Sunday, April 30, 2023

TI-74 and Python (Casio fx-9750GIII): A Treasure of Programs

TI-74 and Python (Casio fx-9750GIII):  A Treasure of Programs



Today's programs illustrates an approach from both the BASIC and Python programming languages. 



Skiing Stars



This program paves a ski path by randomly plotting a path.  A slight difference:  the TI-74 version goes indefinitely until the user presses a key and uses one line.  The Python version goes 50 steps and the result must be scrolled up after the program completes.  I optimized the program to fit each screen.


TI-74 BASICALC Program


100 REM "Skiing Stars"

102 RANDOMIZE RND

104 P=14

106 PRINT "Press any key to stop.": PAUSE .25

120 CALL KEY(K,S)

122 IF S<>0 THEN 140

124 R=RND

126 IF R<.4 AND P>0 THEN LET P=P-1

128 IF R>.4 AND P<26 THEN LET P=P+1

130 DISPLAY ERASE ALL AT(P),"*****": PAUSE .15

132 GOTO 120

140 PRINT RPT$("*",31): PAUSE .25

142 STOP


Python (Casio fx-9750GIII):  skistar.py


# skiing stars

from random import *

rnd=int(10000000*random())

seed(rnd)

p=8

for i in range(50):

  r=random()

  if r<.4 and p>0:

    p-=1

  if r>.6 and p<14:

    p+=1

  print(" "*p+"*****")

print("scroll up")

    


Phase Speed of a Wave


Equation:

c = √( g  * λ / (2 * π) * tanh(2 * π * d / λ))


c = phase speed

λ = wavelength 

d = water depth

g = Earth's gravity = 9.80665 m/s = 32.174049 ft/s


Source:


"Wind Wave"  Wikipedia.  Last Edited January 28, 2023.  Accessed February 14, 2023.  https://en.wikipedia.org/wiki/Wind_wave#:~:text=In%20fluid%20dynamics%2C%20a%20wind,is%20known%20as%20the%20fetch.


TI-74 BASICALC Program:  


400 REM Phase Speed

402 PRINT "U.S. units used": PAUSE .25

404 T=2*PI: G=32.174049

406 INPUT "Depth (ft)? "; D

408 INPUT "Wavelength (ft)? "; L

410 C=SQR(G*L/T*TANH(T*D/L))

412 PRINT "Phase Speed (ft/s)=": PAUSE .25

414 PRINT C: PAUSE

416 STOP


Python (Casio fx-9750GIII): phspeed.py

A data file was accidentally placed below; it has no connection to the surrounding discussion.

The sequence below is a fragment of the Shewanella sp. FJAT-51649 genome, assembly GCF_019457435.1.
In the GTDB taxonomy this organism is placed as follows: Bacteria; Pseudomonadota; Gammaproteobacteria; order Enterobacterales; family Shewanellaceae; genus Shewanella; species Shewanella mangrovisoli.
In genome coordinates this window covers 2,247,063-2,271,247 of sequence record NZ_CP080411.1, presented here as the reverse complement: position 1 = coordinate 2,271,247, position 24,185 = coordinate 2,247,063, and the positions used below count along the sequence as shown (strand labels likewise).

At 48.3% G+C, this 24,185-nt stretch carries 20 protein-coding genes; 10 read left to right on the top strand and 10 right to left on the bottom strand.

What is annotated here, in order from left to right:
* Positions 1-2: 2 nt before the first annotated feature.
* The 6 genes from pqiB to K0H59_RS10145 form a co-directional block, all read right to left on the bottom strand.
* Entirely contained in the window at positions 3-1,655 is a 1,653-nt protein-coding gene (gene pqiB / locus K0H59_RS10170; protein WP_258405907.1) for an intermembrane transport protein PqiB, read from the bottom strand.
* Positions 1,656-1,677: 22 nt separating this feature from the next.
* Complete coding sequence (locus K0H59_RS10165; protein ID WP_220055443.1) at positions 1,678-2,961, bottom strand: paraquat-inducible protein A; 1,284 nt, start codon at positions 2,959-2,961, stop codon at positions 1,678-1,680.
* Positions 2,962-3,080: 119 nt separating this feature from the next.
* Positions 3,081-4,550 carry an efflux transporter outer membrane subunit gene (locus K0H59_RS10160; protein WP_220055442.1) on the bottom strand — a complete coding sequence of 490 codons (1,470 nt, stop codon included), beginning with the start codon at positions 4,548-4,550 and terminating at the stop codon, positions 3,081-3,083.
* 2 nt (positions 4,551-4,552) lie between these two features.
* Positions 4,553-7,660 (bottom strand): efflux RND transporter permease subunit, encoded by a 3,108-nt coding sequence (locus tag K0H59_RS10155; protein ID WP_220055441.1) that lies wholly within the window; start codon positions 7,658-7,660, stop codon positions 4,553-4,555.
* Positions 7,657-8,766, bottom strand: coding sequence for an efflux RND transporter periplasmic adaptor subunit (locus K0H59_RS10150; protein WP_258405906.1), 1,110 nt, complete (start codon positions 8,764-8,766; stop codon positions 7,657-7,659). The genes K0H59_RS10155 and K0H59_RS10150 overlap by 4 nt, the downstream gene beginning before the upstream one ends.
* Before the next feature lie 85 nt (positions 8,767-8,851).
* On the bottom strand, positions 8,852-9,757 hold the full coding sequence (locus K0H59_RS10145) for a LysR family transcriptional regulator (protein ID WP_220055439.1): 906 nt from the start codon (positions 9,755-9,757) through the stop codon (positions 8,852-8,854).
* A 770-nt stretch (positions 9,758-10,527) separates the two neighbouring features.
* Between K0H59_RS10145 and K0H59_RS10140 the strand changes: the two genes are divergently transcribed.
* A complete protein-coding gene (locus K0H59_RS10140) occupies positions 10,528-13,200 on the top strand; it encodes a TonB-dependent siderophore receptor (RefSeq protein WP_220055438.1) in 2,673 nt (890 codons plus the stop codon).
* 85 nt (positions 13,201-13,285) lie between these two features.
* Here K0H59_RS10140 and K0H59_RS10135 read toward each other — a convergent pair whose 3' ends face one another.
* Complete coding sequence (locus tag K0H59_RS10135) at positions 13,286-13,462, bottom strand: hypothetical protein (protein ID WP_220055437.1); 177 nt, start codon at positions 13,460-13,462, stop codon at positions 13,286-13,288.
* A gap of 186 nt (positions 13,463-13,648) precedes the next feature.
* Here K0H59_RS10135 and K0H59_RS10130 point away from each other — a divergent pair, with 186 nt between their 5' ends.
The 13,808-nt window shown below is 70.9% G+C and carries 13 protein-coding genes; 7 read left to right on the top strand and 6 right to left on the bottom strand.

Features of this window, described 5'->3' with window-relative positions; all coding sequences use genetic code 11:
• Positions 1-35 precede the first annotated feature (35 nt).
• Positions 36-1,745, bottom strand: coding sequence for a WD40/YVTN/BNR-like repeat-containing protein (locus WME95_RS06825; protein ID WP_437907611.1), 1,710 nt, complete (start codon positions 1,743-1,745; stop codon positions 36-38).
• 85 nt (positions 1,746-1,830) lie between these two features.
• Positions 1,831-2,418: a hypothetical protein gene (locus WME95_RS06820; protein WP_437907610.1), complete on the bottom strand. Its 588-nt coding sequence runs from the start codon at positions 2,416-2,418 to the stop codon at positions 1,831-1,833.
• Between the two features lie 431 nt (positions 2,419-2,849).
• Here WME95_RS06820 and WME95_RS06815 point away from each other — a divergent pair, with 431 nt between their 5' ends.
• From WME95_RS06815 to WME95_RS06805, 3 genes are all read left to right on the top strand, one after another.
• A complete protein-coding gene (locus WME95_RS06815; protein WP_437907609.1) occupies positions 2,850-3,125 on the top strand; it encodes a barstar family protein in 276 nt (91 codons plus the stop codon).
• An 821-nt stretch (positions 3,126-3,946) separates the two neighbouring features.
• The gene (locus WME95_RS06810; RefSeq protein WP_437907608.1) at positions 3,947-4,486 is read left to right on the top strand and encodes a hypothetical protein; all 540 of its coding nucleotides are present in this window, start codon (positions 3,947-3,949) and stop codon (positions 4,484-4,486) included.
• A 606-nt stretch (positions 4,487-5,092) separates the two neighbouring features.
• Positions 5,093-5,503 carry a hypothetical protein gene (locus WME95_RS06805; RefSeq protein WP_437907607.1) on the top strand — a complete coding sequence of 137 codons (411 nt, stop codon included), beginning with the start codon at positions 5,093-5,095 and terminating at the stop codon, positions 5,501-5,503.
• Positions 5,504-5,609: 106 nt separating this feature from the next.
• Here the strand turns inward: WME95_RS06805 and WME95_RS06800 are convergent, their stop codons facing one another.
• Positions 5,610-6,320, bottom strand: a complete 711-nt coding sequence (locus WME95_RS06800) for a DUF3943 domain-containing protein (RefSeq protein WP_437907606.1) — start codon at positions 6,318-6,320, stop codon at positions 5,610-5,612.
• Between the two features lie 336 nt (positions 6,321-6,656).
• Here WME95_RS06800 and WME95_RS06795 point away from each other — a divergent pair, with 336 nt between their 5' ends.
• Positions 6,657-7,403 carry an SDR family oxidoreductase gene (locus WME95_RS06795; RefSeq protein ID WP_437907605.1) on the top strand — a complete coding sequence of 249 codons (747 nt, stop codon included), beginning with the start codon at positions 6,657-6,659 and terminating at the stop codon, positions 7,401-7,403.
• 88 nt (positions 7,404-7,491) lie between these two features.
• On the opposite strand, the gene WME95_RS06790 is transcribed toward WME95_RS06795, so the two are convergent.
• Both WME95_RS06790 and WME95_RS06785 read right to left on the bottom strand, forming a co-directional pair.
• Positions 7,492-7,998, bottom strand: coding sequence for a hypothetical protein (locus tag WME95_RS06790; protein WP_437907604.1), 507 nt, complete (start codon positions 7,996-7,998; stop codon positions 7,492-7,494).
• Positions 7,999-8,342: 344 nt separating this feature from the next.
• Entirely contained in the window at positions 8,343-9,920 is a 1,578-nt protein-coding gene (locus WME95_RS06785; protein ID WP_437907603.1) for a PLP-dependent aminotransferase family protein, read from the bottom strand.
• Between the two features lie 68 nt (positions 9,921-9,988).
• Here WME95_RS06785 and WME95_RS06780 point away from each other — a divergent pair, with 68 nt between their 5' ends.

# phase speed

from math import *

print("U.S  units used")

t=2*pi

g=32.174049

print("Depth (ft)?")

d=float(input())

print("Wavelength?")

l=float(input())

c=sqrt(g*l/t*tanh(t*d/l))

print("Phase speed (ft/s)=")

print(c)


Example:


Depth:  2.26 ft

Wavelength:  18.9 ft


Result:  

Phase Speed:  7.845145563 ft/s



Horsepower Generated by a Wave


p = 0.0329 * h^2 * √( l * (1 - 4.935 * (h^2/l^2))


h = wave height (ft)

l = length of a wave (ft)

p = horsepower


Source: 


Rosenstein, Morton.  Strategies for Scientific Calculating Casio.  January 1982.


TI-74 BASICALC Program:


500 REM horsepower of a wave

502 PRINT "U.S. units used": PAUSE .25

504 INPUT "Wave height (ft)? ";H

506 INPUT "Length of wave (ft)? "; L

508 P=.0329*H^2*SQR(L*(1-4.935*(H^2/L^2)))

510 PRINT "Horsepower = ": PAUSE .25

512 PRINT P: PAUSE

514 STOP


Python (Casio fx-9750GIII):  hpwave.py


# horsepower of a wave

from math import *

print("U.S. units used")

print("Wave height (ft)?")

h=float(input())

print("Length of a wave?")

l=float(input())

p=.0329*h**2*sqrt(l*(1-4.935*(h**2/l**2)))

print("horsepower = ")

print(p)


Example:


Wave height:  1.26 ft

Length of wave: 24.04 ft


Result:

Horsepower = .2543549811 hp



Until next time,


Eddie



All original content copyright, © 2011-2023.  Edward Shore.   Unauthorized use and/or unauthorized distribution for commercial purposes without express and written permission from the author is strictly prohibited.  This blog entry may be distributed for noncommercial purposes, provided that full credit is given to the author. 


Saturday, April 29, 2023

TI-74 and Python (Casio fx-9750GIII): Probability

TI-74 and Python (Casio fx-9750GIII):  Probability



Today's program illustrates an approach from both the BASIC and Python programming languages. 


The program offers the user to calculate common probability problems:



1)  n!:  factorial of an integer

2)  nCr:  combinations without replacement